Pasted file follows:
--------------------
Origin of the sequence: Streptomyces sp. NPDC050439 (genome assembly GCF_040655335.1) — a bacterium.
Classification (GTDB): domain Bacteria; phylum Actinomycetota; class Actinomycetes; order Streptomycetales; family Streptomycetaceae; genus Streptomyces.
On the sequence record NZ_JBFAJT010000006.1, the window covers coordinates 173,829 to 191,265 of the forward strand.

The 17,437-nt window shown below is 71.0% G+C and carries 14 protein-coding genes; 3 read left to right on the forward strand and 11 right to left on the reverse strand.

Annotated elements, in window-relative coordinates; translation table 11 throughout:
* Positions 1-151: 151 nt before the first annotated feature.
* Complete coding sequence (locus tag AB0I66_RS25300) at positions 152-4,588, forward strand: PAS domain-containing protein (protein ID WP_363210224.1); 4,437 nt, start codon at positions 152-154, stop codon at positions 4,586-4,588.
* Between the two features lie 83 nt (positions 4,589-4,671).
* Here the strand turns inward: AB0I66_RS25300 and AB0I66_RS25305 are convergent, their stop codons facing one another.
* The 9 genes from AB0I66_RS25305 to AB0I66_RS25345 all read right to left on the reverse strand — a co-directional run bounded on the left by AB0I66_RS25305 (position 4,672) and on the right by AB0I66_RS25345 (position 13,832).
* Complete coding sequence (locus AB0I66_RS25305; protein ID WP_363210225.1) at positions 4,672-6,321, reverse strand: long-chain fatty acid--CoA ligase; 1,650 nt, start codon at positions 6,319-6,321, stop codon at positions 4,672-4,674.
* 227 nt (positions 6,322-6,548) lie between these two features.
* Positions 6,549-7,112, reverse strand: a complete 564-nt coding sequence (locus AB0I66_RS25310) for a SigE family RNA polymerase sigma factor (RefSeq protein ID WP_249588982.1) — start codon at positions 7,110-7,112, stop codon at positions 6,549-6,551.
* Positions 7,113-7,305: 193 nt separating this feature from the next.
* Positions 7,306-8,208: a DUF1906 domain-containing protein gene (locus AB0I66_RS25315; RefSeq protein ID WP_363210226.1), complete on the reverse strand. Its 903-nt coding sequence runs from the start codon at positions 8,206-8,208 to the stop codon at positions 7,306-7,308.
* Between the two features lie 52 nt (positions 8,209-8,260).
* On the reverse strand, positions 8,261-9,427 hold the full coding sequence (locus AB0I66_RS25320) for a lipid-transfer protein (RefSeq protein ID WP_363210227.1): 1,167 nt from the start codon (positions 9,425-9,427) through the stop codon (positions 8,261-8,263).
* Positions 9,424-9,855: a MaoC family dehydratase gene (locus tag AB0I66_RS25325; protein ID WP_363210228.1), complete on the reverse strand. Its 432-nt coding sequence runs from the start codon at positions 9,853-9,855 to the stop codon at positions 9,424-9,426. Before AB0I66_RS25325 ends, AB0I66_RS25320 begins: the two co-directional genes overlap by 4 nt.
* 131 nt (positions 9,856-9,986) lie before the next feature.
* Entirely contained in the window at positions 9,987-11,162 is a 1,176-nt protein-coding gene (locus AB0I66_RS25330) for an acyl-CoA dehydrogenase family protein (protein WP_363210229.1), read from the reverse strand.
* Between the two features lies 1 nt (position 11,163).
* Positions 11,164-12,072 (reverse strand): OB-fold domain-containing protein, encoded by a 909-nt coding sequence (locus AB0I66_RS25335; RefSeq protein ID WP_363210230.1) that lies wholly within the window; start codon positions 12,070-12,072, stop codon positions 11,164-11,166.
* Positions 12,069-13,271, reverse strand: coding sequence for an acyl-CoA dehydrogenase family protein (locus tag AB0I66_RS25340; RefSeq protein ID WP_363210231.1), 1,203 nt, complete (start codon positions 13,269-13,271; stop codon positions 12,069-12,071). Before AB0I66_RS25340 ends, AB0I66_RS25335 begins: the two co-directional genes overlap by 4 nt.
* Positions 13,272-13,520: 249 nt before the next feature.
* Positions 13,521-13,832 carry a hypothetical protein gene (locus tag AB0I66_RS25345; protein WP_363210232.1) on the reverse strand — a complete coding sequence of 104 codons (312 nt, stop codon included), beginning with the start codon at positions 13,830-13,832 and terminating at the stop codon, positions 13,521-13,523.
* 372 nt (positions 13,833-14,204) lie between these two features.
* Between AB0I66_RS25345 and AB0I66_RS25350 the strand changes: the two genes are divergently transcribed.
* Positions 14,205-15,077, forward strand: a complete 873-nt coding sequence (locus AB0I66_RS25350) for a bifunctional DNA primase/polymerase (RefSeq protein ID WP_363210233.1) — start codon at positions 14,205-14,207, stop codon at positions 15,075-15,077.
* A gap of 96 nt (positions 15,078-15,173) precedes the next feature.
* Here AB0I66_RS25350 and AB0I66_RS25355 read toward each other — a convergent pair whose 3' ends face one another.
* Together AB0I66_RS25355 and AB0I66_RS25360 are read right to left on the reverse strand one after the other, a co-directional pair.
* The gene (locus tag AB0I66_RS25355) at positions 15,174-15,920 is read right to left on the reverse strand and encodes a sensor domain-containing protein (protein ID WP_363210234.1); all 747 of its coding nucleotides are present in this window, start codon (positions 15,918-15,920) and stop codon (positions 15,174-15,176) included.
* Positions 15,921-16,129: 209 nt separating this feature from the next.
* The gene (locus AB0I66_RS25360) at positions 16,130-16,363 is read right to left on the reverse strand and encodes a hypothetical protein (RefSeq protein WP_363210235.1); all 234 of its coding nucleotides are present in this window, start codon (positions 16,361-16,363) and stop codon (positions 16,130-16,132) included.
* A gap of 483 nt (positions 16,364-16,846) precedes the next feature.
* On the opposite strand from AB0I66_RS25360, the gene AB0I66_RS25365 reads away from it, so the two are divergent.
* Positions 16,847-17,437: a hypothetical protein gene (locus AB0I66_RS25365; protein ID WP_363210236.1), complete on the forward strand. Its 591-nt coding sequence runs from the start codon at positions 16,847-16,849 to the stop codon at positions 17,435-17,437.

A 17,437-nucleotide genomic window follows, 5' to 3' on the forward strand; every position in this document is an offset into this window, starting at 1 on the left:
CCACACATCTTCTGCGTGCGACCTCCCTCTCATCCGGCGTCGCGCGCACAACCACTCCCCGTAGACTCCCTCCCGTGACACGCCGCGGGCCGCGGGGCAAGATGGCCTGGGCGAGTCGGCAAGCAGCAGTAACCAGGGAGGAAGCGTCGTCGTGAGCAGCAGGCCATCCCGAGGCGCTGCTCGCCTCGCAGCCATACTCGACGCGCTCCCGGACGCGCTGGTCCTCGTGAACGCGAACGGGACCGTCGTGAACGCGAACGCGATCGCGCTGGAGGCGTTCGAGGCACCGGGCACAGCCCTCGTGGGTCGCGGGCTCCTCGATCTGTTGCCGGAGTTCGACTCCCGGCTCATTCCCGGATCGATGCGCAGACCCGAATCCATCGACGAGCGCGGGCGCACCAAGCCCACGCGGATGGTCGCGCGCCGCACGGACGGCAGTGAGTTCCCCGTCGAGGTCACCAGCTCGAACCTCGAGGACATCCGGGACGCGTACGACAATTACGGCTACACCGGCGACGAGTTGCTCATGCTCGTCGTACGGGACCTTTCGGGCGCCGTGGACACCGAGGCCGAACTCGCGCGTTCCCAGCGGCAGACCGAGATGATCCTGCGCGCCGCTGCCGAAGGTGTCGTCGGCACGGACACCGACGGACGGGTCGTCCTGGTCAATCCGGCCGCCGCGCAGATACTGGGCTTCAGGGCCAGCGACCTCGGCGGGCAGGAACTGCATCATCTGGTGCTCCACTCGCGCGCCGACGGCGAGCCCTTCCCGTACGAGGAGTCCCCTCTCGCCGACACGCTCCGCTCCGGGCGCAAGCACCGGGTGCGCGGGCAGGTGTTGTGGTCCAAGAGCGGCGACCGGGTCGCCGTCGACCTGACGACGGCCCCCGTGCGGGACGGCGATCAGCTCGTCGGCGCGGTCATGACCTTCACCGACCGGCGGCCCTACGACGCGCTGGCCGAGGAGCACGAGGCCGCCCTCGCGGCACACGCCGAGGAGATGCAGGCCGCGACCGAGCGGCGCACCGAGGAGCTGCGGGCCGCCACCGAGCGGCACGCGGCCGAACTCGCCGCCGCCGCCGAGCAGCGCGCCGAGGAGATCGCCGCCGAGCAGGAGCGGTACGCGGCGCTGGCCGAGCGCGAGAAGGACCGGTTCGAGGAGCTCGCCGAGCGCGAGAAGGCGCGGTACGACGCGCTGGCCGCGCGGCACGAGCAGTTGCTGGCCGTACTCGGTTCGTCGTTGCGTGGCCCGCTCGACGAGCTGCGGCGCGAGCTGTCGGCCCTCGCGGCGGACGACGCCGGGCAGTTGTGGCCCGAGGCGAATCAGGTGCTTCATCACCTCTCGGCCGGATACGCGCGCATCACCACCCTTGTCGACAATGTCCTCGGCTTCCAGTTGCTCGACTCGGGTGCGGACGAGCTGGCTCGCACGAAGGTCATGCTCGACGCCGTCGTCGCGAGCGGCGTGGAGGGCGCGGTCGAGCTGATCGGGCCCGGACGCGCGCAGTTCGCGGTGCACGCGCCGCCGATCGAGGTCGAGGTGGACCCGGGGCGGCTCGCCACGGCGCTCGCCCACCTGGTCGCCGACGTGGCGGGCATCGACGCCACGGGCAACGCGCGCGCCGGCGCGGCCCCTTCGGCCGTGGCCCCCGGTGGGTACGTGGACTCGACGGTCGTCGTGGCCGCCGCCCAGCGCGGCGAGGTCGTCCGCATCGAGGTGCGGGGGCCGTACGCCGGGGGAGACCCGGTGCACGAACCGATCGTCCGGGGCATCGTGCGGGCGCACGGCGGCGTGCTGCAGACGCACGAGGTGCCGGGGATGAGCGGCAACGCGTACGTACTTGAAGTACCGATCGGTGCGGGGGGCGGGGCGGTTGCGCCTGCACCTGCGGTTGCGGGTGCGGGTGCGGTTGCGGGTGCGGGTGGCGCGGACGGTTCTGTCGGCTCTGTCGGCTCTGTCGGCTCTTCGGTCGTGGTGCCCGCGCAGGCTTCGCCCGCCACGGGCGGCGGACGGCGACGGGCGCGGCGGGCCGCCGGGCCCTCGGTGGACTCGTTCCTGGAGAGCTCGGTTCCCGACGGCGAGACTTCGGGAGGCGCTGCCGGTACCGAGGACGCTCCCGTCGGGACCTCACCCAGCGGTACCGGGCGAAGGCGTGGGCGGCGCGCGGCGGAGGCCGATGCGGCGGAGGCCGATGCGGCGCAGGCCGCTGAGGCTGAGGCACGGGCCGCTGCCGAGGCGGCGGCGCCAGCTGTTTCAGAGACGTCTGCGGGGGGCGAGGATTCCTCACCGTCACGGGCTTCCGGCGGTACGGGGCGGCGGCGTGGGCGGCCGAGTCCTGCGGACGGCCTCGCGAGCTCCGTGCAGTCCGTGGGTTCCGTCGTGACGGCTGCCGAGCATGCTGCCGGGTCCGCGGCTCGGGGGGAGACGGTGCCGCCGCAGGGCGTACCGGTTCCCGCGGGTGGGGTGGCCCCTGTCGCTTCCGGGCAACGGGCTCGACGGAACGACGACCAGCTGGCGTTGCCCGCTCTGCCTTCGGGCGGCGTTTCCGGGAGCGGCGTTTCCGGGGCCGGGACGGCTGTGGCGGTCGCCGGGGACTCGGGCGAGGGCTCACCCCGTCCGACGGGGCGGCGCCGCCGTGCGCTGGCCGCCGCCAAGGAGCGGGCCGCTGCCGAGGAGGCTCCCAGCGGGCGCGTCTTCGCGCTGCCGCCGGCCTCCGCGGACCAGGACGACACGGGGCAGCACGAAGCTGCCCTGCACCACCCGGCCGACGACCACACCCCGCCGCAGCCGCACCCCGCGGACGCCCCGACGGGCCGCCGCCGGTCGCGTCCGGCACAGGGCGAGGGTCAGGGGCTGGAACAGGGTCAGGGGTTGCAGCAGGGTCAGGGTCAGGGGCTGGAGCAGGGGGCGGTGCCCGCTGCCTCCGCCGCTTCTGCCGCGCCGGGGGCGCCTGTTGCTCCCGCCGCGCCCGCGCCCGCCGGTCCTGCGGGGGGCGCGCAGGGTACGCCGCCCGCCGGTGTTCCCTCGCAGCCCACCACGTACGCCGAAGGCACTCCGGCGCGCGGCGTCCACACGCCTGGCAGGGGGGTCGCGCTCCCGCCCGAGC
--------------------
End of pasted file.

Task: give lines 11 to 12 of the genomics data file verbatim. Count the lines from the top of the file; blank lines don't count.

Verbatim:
* Complete coding sequence (locus AB0I66_RS25305; protein ID WP_363210225.1) at positions 4,672-6,321, reverse strand: long-chain fatty acid--CoA ligase; 1,650 nt, start codon at positions 6,319-6,321, stop codon at positions 4,672-4,674.
* 227 nt (positions 6,322-6,548) lie between these two features.